NOT even a warning from a fellow motorist was enough to stop Andrew George Johnson from a drunken mission that claimed the life of his close mate.
Johnson, 51, was drunk, unlicensed and doing about 130kmh in a 60kmh zone when he crashed at the Bruce Hwy interchange on Maroochydore Rd at Forest Glen about 8.45pm on July 7, 2013.
The impact penetrated a guard rail and the car launched through the air for about 13m before coming to rest on the ground on its roof. Johnson was trapped inside, his passenger lay dying on the ground.
Efforts were made to resuscitate him, but he succumbed to his injuries at the scene.
A reading taken from Johnson two hours after the crash showed he had a blood alcohol level of 0.201.
Details of Johnson's traffic history were read out in Maroochydore District Court yesterday after he pleaded guilty to dangerous operation of a motor vehicle causing death while adversely affected by an intoxicating substance and excessively speeding.
Judge Moynihan heard Johnson was already on a 12-month suspended sentence issued in Victoria when the fatal crash occurred.
Johnson also had drink-driving form in Queensland, having been convicted in 2003 for giving a reading of 0.167.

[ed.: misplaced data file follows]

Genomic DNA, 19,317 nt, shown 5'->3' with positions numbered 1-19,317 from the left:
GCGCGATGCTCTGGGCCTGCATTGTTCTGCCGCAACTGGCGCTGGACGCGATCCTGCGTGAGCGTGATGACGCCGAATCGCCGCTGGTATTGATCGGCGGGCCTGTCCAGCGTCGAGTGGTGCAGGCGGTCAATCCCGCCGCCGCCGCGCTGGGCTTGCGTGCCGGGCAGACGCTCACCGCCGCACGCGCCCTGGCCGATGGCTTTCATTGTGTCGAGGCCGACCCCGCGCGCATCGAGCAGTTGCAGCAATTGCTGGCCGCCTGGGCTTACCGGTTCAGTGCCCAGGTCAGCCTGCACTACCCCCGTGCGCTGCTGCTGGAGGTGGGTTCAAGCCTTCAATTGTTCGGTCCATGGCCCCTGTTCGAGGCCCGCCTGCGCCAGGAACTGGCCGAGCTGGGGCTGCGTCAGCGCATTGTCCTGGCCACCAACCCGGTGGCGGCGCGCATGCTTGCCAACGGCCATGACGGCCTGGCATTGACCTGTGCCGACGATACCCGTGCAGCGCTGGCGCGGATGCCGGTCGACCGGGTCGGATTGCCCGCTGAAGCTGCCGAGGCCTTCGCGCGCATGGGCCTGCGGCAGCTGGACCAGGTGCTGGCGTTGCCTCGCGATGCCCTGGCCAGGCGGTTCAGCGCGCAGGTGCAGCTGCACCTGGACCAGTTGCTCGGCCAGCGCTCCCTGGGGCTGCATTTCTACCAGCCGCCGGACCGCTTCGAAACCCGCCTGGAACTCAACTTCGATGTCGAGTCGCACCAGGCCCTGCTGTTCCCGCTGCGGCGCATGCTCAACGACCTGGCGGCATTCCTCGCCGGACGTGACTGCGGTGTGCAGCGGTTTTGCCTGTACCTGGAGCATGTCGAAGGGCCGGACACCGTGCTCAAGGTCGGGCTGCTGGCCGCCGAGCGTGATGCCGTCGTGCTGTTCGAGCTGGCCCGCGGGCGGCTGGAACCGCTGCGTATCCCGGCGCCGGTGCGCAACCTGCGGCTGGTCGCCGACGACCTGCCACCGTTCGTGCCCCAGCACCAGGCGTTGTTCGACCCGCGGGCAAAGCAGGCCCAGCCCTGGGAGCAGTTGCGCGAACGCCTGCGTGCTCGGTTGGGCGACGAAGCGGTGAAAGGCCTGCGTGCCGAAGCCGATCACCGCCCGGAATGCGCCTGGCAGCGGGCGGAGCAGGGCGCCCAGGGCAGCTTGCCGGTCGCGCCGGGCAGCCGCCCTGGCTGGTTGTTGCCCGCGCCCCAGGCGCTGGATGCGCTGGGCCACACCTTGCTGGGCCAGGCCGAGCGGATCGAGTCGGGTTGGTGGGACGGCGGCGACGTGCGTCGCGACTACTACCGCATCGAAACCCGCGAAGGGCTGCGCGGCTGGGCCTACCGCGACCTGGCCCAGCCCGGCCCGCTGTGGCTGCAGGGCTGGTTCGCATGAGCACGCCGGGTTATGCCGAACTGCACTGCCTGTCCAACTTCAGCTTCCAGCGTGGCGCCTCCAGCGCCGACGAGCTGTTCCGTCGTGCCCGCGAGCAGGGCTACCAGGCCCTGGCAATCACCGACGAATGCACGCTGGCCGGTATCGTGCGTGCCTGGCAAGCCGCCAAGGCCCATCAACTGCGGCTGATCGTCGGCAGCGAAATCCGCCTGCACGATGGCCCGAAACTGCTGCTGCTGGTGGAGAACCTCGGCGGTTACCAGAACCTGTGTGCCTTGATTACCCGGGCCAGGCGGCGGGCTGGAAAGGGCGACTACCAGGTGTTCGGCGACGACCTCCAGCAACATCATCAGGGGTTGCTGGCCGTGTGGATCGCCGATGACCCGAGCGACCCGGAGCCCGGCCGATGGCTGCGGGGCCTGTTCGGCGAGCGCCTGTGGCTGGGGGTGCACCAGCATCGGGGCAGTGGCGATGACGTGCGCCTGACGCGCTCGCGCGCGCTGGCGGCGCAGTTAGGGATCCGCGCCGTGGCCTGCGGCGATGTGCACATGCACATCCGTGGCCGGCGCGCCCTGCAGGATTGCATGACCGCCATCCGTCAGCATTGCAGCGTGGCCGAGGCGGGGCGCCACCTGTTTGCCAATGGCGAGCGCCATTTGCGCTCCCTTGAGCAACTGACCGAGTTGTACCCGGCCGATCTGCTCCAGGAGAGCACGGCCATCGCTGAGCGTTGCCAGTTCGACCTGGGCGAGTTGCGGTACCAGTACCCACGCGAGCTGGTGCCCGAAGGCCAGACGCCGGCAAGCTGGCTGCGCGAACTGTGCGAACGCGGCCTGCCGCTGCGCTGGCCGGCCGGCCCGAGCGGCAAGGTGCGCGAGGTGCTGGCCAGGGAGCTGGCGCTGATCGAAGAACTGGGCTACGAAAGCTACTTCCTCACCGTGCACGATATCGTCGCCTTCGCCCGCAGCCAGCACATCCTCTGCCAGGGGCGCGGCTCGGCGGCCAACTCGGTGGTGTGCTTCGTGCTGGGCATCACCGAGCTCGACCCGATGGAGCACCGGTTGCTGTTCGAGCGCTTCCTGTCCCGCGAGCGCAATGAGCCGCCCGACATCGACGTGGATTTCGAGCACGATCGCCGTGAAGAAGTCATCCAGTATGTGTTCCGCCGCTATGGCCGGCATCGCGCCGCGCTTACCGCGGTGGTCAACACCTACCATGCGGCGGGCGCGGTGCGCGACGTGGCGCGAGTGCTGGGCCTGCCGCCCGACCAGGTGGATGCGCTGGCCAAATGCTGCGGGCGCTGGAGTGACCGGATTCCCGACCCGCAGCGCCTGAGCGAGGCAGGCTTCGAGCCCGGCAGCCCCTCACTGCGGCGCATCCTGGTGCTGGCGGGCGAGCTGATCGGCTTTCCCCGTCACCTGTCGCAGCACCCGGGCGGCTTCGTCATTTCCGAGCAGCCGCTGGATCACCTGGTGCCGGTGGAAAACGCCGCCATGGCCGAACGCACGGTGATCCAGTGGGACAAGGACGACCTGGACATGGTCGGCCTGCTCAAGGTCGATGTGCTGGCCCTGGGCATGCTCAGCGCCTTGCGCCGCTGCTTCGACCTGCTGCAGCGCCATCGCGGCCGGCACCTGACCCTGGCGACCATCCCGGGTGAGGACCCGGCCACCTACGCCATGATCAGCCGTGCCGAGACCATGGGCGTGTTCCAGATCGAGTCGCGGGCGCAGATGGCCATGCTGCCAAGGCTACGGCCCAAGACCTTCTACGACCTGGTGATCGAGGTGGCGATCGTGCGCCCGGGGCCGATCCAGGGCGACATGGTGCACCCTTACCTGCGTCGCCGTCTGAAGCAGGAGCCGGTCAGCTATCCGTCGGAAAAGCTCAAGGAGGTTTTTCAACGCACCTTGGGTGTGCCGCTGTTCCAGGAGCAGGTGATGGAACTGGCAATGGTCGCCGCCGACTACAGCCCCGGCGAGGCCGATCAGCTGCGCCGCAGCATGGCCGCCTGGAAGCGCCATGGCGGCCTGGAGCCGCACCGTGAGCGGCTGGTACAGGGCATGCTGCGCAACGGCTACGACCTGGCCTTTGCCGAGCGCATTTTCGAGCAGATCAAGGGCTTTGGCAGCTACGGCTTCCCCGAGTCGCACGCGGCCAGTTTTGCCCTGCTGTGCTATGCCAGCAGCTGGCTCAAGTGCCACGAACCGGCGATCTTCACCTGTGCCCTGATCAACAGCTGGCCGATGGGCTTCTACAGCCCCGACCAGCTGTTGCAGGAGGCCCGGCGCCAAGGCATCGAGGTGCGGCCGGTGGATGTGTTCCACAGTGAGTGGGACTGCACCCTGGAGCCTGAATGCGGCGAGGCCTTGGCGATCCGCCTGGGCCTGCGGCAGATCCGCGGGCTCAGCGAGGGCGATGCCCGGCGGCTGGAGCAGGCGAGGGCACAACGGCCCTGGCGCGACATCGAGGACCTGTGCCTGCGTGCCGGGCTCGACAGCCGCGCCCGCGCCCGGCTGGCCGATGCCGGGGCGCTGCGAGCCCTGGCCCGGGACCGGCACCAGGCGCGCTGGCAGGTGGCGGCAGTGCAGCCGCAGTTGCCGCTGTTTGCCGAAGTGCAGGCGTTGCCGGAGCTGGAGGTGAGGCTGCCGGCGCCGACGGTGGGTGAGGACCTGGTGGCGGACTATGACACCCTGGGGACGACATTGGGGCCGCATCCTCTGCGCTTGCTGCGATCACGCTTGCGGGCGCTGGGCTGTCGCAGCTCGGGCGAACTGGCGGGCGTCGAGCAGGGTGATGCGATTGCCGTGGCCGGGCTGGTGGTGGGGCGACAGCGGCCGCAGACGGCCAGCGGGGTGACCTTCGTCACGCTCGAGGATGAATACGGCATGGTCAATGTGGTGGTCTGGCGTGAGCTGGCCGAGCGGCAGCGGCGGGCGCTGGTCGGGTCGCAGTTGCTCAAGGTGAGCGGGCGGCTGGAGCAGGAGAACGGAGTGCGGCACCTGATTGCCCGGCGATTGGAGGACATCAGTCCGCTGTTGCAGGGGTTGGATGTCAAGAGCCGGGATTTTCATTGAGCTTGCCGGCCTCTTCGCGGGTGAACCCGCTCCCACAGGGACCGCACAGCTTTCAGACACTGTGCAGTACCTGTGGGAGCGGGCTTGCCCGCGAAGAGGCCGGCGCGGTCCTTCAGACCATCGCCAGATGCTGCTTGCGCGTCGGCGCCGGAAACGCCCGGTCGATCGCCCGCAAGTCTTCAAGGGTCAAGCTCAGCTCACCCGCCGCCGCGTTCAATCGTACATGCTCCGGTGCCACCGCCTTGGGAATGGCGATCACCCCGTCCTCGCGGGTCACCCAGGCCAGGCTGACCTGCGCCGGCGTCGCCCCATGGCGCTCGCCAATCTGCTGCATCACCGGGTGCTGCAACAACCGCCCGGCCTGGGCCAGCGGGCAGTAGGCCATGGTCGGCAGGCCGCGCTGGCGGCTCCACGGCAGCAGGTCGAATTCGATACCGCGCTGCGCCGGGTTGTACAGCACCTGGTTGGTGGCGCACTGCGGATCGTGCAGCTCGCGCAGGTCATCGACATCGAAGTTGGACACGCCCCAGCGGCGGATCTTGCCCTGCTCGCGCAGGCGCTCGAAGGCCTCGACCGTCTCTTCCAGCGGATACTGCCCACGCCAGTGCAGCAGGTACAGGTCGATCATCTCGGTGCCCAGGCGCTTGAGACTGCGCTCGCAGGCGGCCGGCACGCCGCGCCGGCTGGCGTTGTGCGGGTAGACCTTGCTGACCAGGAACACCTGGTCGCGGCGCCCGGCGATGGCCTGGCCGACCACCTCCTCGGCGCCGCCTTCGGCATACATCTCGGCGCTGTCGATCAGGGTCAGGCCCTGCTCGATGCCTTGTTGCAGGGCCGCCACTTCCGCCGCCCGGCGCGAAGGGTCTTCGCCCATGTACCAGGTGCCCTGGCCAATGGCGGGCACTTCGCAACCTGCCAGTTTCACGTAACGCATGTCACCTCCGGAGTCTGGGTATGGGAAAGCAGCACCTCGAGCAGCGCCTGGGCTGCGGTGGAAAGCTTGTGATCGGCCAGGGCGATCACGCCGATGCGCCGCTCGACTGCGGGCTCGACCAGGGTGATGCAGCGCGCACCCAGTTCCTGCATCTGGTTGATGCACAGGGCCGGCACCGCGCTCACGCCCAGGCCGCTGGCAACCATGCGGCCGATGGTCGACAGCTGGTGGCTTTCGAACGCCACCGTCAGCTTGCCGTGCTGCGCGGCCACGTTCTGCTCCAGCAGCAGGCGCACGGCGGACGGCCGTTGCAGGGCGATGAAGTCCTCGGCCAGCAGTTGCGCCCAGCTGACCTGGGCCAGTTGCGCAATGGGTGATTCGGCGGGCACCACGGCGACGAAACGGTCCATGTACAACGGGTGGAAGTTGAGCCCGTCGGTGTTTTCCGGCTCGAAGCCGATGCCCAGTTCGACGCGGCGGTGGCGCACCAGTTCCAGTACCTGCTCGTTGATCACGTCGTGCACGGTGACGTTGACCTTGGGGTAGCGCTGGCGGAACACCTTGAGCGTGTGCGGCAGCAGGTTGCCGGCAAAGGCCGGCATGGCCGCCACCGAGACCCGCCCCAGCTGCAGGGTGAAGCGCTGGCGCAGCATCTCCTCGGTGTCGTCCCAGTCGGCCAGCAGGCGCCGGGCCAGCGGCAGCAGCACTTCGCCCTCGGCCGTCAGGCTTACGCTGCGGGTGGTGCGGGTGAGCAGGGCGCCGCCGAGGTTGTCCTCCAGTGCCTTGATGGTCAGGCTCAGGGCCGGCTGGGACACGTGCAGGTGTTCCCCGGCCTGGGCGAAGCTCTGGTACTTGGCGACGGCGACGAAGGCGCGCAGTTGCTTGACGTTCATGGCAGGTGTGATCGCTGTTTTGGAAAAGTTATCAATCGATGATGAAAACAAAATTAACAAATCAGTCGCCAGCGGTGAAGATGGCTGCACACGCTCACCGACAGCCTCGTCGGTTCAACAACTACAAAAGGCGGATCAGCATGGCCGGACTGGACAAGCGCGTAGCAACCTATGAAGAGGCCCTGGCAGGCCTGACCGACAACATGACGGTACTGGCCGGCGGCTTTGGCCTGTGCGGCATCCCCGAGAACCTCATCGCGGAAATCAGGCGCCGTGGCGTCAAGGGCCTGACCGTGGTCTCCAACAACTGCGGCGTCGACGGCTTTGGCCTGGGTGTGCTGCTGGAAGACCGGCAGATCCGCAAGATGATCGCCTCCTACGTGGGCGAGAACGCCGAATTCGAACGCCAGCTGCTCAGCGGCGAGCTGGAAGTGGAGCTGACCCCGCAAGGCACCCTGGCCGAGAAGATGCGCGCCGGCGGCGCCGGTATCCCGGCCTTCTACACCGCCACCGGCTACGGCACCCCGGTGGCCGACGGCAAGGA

The court heard Johnson then gave a reading of 0.143 after being involved in a crash just 10 days later.
Crown prosecutor Dzenita Balic tendered victim impact statements from the victim's father, sister, son and daughter, which relayed the gravity of their grief.
A letter written on Sunday by Johnson detailed his remorse for killing his mate.
Ms Balic said a member of the public, who was concerned about Johnson's driving, had approached him in Mooloolaba about 30 minutes before the crash.
Police were called, but were unable to locate Johnson before the fatal impact.
Defence barrister John Jacob said his client was a man with clear ability and talents whose life had been significantly marred by the abuse of drugs and alcohol.
Mr Jacob said Johnson's crash injuries included a punctured lung, broken ribs and fractures to his vertebrae which required three-and-a-half weeks in hospital.
He said Johnson had a previous job offer as a university lecturer, which he did not take up, but wanted to pursue a teaching career path when he was eventually released.
Judge Moynihan told Johnson he had treated previous court orders with contempt and was a danger to the community.
Johnson was sentenced to seven years in prison.
He will be eligible for parole in July, 2017.
He was given an absolute driving ban.
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